Decided: March 23, 1960.
ERNEST IPPOLITO, JOSEPH IPPOLITO, VINCENT IPPOLITO AND LEO IPPOLITO, INDIVIDUALLY AND AS PARTNERS DOING BUSINESS AS IPPOLITO & COMPANY, AND PIETRO FEDERICO, PLAINTIFFS,
THE MAYOR OF THE CITY OF HOBOKEN, THE CITY OF HOBOKEN, A MUNICIPAL CORPORATION OF THE COUNTY OF HUDSON, IN THE STATE OF NEW JERSEY, THE COUNCIL OF THE CITY OF HOBOKEN, ANTHONY ROTONDO, M. IOMMETTI & SONS, INC., A CORPORATION OF THE STATE OF NEW JERSEY, AND TONY IOMMETTI, CHESTER IOMMETTI AND POMPEO IOMMETTI, CO-PARTNERS, TRADING AS M. IOMMETTI & SONS, DEFENDANTS
Goldmann, Conford and Haneman. The opinion of the court was delivered by Haneman, J.A.D.
[60 NJSuper Page 480]
Application having heretofore been made to and leave having been granted by the Appellate Division, defendants appeal from an order of the Law Division granting plaintiffs leave to amend their complaint.
Ernest, Joseph, Vincent and Leo Ippolito, individually and as partners doing business as Ippolito & Company (Ippolito), and Pietro Federico (Federico) filed a complaint in an action in lieu of prerogative writs contesting the validity of a certain contract between M. Iommetti & Sons, Inc., a corporation (Iommetti), and the City of Hoboken (Hoboken) for the collection and disposal of garbage. Ippolito sues as an unsuccessful bidder for said contract and Federico as a resident and taxpayer of Hoboken.
The original complaint alleges that on March 18, 1959, pursuant to provisions of the statute of the State of New Jersey and ordinances and regulations of Hoboken in such case made and provided, Hoboken advertised for sealed bids for garbage collection service for alternative periods of one, three and five years. On that date bids were submitted by Ippolito, Iommetti and Anthony Rotondo (Rotondo). The bids so received were as follows:
1 year 3 years 5 years
A. Rotondo $152,000 $459,000 $840,000
Ippolito & Co. 175,000 500,000 None
M. Iommetti & Sons, Inc. 209,000 627,000 1,045,000
Rotondo's bid for three years, having been considered by Hoboken as the lowest, was accepted by resolution of the Mayor and City Council of Hoboken on March 25, 1959. On April 1, 1959 Hoboken and Rotondo entered into a formal contract.
[60 NJSuper Page 481]
Plaintiffs further allege that Iommetti and Rotondo did "collude, conspire and confederate together to commit a fraud upon the plaintiffs and all of the other citizens, residents and taxpayers of the City of Hoboken, New Jersey, and upon the said City of Hoboken," (having been apprised of Ippolito's intended bid on January 7, 1959 when all bids were rejected for the technical deficiency of Ippolito's bid in not having furnished the three-year dumping permit), to cheat and defraud Hoboken and its citizens, residents and taxpayers by agreeing to share the work to be done and the profits to be realized from an award of the contract to either of them. Iommetti and Rotondo are alleged to have entered into an agreement, prior to the receipt of bids by Hoboken, under which Iommetti would submit a "high" and Rotondo a "low" bid, with the understanding that each of them was to have a common interest in each bid. Plaintiffs allege that said agreement so to bid was contrary to the public policy of the State of New Jersey and the applicable statutes and that the award of the contract to Rotondo was therefore null and void. Plaintiffs bottom this conclusion upon the allegation that the pre-bid agreement tended to promote a monopoly and foreclosed opportunity for competition, and that as a result bidders were not on terms of equality. Plaintiffs also assert that at a recent public hearing before a committee of the New Jersey Senate, created under Senate Resolution No. 4 (1958) and reconstituted under Senate Resolution No. 3 (1959), it was disclosed that Iommetti and Rotondo had so illegally and collusively agreed with the result that Rotondo's moral integrity has been impugned and he is therefore not the lowest responsible bidder.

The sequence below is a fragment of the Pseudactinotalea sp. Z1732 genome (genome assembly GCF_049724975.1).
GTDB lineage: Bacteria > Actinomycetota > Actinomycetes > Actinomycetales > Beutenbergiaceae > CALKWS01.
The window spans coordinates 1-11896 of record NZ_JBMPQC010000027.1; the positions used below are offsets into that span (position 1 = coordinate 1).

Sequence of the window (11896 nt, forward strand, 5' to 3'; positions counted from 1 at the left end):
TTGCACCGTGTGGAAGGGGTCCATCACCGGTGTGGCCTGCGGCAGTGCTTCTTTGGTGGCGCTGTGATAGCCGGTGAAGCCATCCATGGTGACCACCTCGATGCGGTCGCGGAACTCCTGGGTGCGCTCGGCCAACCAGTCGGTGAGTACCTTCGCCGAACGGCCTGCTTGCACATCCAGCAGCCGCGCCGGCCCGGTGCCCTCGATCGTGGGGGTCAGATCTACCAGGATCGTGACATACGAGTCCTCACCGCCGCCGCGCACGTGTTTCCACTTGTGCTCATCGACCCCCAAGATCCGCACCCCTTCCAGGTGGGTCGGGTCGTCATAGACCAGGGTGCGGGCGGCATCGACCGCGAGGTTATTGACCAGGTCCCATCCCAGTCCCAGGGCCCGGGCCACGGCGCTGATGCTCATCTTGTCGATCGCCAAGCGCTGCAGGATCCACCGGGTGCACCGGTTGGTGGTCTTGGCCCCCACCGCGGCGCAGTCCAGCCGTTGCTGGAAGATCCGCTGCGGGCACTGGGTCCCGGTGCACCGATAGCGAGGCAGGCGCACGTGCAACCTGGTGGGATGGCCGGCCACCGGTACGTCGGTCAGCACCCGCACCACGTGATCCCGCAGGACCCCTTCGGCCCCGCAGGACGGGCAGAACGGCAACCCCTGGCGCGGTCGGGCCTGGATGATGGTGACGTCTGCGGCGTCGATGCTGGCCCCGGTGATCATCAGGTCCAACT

Plaintiffs conclude that the action of the officials of Hoboken in awarding the contract to Rotondo is "unreasonable, unlawful, arbitrary, capricious and discriminatory, and constitutes a gross abuse of discretion and, as well, has the further effect of promoting favoritism and collusion" and that the award of the contract to Rotondo is illegal, null and void.
[60 NJSuper Page 482]
After all defendants had filed answers and discovery proceedings had been completed, pretrial was requested by the judge of the Law Division to whom the cause had been assigned. Plaintiffs thereupon moved to amend their complaint. The amendment concerned itself with adding an additional paragraph to the original complaint, alleging that Rotondo's bid was further defective in that he had failed to comply with the dumping site requirements of the specifications, and the addition of two counts to the original complaint, designated second and third counts, respectively.
In the second count Federico alleges that Tony, Chester and Pompeo Iommetti were associated together as co-partners trading as M. Iommetti & Sons (Iommetti & Sons) in the year 1956 and were then engaged in the business of collecting, removing and disposing of garbage, refuse and other waste matter. During the year 1956 Rotondo had been engaged in a like business. Both Iommetti & Sons and Rotondo had been so engaged for some years prior to 1956 and were employed in various municipalities of this State as public scavengers. On or about March 10, 1956, bids having theretofore been received for the collection and disposal of garbage, a contract was awarded to Iommetti & Sons by Hoboken for a period of three years at the price of $183,000 per year. The contract of March 10, 1956 included a specification which provided:
"Sec. 25. ASSIGNMENT OF CONTRACT.